History & Mission


In 1872, the pastor of St. Joseph's, Reverend L. X. Basin, offered the church basement to the newly formed public school system for use as classrooms. Listed as the "Fourth Street School" on public school records, St. Joseph's began as the first unit of the public school system of Macon. Two Sisters of Mercy taught at the school but were not permitted to teach religion during the school day. Catholics stayed after school for a thirty minute religion class and to prepare for the sacraments. All Catholic children, regardless of school ward, were permitted to attend the Sisters' school. This arrangement continued at different locations until 1902.

Under the leadership of its pastor, Reverend Joseph Winkelried, S.J., Saint Joseph's Parochial School was organized with four Sisters of Mercy as instructors. The old Crutchfield home on High Street served as the school until 1953 when a newly constructed school opened on High Street. Consisting of grades K through grade seven until 1958 when an eighth grade was added.

Three additions to the school were completed, one in 1981, the second in 1992 and the third in 2014. St. Joseph's expanded to have two of each grade from kindergarten through grade six. The seventh and eighth grades were dropped after the 1995-1996 school year with these students transferring to the local Catholic middle/senior high school. A four-year-old kindergarten program opened during the 2004-2005 school year.  A three-year-old kindergarten program opened during 2016.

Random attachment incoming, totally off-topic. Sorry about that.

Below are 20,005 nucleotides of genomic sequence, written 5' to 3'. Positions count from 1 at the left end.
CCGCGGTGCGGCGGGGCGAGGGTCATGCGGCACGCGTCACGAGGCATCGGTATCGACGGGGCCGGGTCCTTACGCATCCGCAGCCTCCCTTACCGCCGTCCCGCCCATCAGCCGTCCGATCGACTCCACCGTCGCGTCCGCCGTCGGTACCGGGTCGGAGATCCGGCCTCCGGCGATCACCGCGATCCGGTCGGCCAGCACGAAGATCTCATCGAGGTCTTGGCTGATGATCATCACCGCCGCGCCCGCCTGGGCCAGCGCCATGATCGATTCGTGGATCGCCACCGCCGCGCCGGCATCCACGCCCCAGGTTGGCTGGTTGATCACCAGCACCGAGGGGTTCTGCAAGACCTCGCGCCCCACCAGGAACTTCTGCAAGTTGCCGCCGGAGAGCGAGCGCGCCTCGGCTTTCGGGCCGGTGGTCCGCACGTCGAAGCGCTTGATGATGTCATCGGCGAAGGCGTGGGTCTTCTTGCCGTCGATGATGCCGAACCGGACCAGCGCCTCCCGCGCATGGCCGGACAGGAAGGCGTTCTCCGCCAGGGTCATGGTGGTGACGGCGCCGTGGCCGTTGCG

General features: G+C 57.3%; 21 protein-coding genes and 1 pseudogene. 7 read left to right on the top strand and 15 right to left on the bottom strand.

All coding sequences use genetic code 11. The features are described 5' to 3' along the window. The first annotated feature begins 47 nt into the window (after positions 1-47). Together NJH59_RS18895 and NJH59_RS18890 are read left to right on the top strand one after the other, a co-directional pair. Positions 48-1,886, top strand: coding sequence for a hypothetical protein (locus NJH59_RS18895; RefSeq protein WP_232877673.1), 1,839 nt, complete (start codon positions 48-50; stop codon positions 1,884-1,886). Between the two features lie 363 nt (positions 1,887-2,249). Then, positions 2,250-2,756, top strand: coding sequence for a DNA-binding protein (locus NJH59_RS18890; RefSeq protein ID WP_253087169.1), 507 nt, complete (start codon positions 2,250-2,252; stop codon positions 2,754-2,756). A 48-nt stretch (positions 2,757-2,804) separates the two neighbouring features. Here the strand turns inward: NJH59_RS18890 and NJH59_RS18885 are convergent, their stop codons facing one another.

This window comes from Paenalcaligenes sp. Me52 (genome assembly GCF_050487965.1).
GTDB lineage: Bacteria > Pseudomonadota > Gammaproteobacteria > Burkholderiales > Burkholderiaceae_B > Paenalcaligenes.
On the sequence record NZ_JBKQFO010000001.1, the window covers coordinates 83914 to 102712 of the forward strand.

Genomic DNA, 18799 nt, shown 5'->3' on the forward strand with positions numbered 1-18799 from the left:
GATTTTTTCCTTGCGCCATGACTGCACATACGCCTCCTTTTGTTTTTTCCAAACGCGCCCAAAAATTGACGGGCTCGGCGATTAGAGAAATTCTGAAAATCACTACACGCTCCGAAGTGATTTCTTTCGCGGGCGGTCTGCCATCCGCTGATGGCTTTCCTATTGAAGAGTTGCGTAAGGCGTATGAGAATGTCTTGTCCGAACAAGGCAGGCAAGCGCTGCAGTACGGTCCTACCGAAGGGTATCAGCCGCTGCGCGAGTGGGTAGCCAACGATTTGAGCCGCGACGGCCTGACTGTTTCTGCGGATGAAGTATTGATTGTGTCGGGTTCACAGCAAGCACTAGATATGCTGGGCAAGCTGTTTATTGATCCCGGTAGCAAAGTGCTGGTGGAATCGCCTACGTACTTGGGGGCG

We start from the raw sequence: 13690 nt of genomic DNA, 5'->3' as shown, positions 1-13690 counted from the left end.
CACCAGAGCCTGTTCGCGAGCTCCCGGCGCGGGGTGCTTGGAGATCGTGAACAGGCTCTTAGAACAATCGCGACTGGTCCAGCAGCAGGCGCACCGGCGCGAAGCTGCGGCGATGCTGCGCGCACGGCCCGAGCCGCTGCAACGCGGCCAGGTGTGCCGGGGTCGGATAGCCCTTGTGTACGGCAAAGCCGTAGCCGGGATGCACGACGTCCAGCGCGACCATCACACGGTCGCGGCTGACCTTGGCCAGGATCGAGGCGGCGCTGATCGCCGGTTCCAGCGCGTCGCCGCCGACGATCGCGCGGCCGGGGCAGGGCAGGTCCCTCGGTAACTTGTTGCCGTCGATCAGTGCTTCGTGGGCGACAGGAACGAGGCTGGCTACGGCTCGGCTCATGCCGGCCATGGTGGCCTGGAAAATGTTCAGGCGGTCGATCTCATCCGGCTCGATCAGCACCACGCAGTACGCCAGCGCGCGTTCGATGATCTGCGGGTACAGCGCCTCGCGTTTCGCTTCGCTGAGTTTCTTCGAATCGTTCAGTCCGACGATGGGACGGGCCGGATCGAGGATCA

Located in the historic district of Macon, Saint Joseph's School continues to have a prominent place in the local community. It continues to thrive, cherishing its rich history, but accepting the challenges of this millennium.



St. Joseph's Catholic School, a parish community guided by the Gospel values and Catholic tradition, is dedicated to educating, nurturing, and encouraging the mind, body, and spirit of every child, creating lifelong learners and stewards of the Faith.